Storm Season at Hand, Emergency Planning Underway

Residents encouraged to prepare emergency kits

By Michael Turton

Hurricane Sandy. Hurricane Irene. The Halloween snowstorm. All three are still vividly etched in the memory of local residents. Each created public hazards and caused significant disruption to daily life. And, if climate experts are to be believed, severe storms will be more frequent in years ahead. A small committee of the Village of Cold Spring is working to ensure that the next time Mother Nature throws us a curve, people will be ready.

The Emergency Preparedness Committee met Monday, Aug. 26, in an ongoing effort to plan for such emergencies as floods, long-term power outages, serious storms – or even a train derailment. Mayor Ralph Falloon and Trustee Stephanie Hawkins sit on the committee along with a small group of residents who live west of the railroad tracks in Cold Spring, an area very susceptible to flooding. Karen Dunn and Frank Haggerty represented residents at Monday’s meeting.

The committee has no formal mission statement, but Dunn described its purpose succinctly, saying that when the next emergency hits, “We want to be better prepared – as individuals and as a village.”

Who lives where – especially those with special needs?

The need for emergency workers and first responders to know who lives where, and what their specific needs are, was identified as a priority – and a registry for residents west of the tracks, and possibly for the entire village, is being considered. Information collected will be added to the Putnam County Bureau of Emergency Services database.

Storm damage can result in loss of power and deny residents access to their homes.

Storm damage can result in loss of power and deny residents access to their homes.

“In a distinct area like that, (west of the tracks) it makes sense,” Falloon said. A key requirement for village officials and responders is to know which residents have special needs – such as being on oxygen or confined to a wheelchair. “It’s absolutely important to know that,” said Falloon, who works as a full-time firefighter in Connecticut and also serves as a part-time emergency response coordinator for Putnam County Bureau of Emergency Services.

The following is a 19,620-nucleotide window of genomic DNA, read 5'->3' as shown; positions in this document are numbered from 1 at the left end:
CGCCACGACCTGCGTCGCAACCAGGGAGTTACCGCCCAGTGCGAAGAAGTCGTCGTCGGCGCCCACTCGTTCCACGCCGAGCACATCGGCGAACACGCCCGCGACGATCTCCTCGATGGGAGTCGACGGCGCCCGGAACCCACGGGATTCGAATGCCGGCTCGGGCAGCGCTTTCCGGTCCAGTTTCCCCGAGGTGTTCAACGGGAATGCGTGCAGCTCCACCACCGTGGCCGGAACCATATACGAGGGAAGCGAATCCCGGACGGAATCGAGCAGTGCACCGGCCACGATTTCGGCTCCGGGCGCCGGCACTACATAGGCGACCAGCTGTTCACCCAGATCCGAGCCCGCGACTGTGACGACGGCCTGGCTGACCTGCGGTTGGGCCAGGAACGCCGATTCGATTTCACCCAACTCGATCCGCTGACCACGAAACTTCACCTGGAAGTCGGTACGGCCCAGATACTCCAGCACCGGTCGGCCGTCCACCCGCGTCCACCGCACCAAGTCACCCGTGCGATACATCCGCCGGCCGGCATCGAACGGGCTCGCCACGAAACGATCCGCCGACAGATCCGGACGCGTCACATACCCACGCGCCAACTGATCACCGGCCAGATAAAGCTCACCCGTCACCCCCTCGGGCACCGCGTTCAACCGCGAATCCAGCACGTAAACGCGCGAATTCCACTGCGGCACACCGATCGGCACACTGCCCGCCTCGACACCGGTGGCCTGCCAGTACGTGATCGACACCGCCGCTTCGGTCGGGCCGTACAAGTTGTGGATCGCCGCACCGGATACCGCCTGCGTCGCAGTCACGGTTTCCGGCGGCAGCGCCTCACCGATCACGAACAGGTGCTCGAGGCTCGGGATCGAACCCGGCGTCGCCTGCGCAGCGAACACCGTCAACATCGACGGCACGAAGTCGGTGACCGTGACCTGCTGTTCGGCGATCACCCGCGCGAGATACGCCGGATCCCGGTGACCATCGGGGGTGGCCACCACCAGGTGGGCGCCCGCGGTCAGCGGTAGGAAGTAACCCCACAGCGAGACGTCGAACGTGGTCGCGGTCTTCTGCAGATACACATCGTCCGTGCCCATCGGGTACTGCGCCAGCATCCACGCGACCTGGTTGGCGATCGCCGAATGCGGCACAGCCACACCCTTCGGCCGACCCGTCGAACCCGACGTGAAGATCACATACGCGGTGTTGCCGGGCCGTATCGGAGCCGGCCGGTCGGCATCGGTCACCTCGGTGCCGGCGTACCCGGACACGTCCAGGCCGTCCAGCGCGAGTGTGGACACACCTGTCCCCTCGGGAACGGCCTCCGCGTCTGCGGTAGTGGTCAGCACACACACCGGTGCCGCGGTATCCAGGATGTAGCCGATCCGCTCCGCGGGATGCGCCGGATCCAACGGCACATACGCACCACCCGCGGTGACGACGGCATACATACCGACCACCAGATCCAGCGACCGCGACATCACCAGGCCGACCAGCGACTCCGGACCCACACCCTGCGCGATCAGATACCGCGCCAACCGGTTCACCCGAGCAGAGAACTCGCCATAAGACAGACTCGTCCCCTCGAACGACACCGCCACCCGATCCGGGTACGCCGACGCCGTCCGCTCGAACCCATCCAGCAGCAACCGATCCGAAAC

He said that residents with special needs can choose not to evacuate during an emergency, but that with detailed information available, responders can check on the their status upfront. “We can go in early … we know what they need,” he said. “But I really don’t think the village should get into mandatory evacuation.”

Emergency kits, shelters and local laws

Dunn is heading up a project to encourage residents to have a 72-hour emergency kit ready at all times, a strategy advocated by the American Red Cross. Kits typically include such items as flashlights and extra batteries, personal hygiene items, medications, water and non-perishable foods. A supply of cash is also recommended in the event that banks are forced to close or ATMs are down due to power outages. Families are also advised to designate an emergency meeting place in the event that access to their home is cut off.